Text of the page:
Malaria Information and Prophylaxis, by Country [F]

The information presented in this table is consistent 1 with the information in the CDC Health Information for International Travel (the “Yellow Book”).

  1. A
  2. B
  3. C
  4. D
  5. E
  6. F
  7. G
  8. H
  9. I
  10. J
  11. K
  12. L
  13. M
  14. N
  15. O
  16. P
  17. Q
  18. R
  19. S
  20. T
  21. U
  22. V
  23. W
  24. X
  25. Y
  26. Z
Malaria Information and Prophylaxis by Country
Country Areas with Malaria Drug Resistance2 Malaria Species3 Recommended Chemoprophylaxis4 Key Information Needed and Helpful Links to Assess Need for Prophylaxis for Select Countries
Falkland [Las Islas Malvinas], South Georgia & South Sandwich Islands (U.K.) None Not Applicable Not Applicable Not Applicable
Faroe Islands (Denmark) None Not Applicable Not Applicable Not Applicable
Fiji None Not Applicable Not Applicable Not Applicable
Finland None Not Applicable Not Applicable Not Applicable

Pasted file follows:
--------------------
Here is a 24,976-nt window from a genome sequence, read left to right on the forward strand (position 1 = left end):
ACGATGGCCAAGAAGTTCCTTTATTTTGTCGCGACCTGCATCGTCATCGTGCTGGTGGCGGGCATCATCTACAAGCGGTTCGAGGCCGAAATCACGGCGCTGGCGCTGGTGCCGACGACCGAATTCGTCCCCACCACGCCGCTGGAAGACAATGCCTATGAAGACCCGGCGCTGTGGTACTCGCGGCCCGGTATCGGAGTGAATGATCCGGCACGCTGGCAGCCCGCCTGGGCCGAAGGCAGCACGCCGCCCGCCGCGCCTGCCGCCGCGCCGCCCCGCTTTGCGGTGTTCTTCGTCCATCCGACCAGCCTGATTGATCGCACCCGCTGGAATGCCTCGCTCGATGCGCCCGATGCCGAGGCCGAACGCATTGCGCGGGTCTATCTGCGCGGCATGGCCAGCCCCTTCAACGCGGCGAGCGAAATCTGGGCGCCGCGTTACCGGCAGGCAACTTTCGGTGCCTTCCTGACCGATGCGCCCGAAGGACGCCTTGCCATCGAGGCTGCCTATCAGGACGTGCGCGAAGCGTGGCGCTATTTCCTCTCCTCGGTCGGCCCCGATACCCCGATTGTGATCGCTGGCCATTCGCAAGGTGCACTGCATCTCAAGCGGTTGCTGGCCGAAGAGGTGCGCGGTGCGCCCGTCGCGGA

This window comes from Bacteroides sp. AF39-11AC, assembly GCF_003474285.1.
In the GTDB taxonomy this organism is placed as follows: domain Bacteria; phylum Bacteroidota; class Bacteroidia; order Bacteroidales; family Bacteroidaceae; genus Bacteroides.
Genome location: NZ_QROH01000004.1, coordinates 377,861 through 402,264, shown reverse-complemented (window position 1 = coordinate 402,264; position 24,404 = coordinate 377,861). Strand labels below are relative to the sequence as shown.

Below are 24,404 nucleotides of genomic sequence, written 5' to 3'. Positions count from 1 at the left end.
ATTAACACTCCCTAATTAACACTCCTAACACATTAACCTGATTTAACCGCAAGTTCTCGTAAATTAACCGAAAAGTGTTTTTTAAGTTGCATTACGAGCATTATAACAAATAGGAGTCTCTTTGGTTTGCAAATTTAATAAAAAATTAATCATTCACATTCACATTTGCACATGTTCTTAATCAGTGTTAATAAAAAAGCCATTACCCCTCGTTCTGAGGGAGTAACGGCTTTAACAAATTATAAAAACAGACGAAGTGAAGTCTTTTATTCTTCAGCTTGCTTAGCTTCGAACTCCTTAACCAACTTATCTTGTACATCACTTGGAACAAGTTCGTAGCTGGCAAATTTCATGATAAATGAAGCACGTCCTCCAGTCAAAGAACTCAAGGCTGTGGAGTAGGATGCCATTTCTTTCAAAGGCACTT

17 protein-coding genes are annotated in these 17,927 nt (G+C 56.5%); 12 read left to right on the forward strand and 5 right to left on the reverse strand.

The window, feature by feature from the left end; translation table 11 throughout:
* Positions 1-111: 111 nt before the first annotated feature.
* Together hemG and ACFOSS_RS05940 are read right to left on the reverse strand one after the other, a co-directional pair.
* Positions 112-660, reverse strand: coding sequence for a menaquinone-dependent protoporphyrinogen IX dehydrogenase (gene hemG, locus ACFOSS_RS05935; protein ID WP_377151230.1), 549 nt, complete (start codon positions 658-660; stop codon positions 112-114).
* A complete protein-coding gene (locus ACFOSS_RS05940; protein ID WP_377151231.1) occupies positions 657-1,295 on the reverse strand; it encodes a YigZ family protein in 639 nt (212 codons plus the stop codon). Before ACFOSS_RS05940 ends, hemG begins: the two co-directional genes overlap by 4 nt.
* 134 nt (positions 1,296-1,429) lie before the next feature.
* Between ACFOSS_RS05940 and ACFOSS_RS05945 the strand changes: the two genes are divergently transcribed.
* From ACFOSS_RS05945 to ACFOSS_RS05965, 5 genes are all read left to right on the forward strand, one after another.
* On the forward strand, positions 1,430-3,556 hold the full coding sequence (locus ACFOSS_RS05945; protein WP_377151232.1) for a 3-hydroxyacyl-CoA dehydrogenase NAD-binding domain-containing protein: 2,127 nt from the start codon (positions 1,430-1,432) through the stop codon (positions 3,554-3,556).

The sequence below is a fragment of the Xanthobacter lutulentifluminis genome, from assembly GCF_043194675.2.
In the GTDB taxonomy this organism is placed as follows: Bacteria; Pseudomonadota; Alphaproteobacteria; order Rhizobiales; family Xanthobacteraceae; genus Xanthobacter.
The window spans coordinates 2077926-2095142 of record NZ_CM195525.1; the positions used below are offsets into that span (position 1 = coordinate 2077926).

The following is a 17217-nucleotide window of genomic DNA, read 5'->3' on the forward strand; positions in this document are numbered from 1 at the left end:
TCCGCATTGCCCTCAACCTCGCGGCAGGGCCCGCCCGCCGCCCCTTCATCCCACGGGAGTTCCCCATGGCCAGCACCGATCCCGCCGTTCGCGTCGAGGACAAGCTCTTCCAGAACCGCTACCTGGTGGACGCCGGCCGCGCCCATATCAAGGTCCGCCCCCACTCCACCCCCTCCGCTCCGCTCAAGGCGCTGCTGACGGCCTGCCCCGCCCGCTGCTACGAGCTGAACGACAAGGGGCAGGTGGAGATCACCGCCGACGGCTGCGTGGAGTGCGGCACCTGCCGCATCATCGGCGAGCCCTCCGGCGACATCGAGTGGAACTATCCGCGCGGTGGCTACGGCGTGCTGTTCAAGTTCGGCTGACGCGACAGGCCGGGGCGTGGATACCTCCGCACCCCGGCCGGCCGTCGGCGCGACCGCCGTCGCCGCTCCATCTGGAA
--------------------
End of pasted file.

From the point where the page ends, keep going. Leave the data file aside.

France None Not Applicable Not Applicable Not Applicable
French Guiana All areas, including Matoury, Macouria, and Kourou, except none in coastal areas west of Kourou and Cayenne City. Chloroquine P. vivax >70%,
P. falciparum 20-30%,
P. malariae rare
Atovaquone-proguanil, doxycycline, mefloquine, or tafenoquine6
French Polynesia, includes the island groups of Society Islands (Tahiti, Moorea, and Bora-Bora); Marquesas Islands (Hiva Oa and Ua Huka); and Austral Islands (Tubuai and Rurutu) None Not Applicable Not Applicable Not Applicable

1. Factors that affect local malaria transmission patterns can change rapidly and from year to year, such as local weather conditions, mosquito vector density, and prevalence of infection. Information in these tables is updated regularly.
2. Refers to P. falciparum malaria unless otherwise noted.
3. Estimates of malaria species are based on best available data from multiple sources.
4. Several medications are available for chemoprophylaxis. When deciding which drug to use, consider specific itinerary, length of trip, cost of drug, previous adverse reactions to antimalarials, drug allergies, and current medical history. All travelers should seek medical attention in the event of fever during or after return from travel to areas with malaria.
5. This risk estimate is based largely on cases occurring in US military personnel who travel for extended periods of time with unique itineraries that likely do not reflect the risk for the average US traveler.
6. Primaquine and tafenoquine can cause hemolytic anemia in persons with glucose-6-phosphate dehydrogenase (G6PD) deficiency. Patients must be screened for G6PD deficiency prior to starting primaquine.

Page last reviewed: March 27, 2019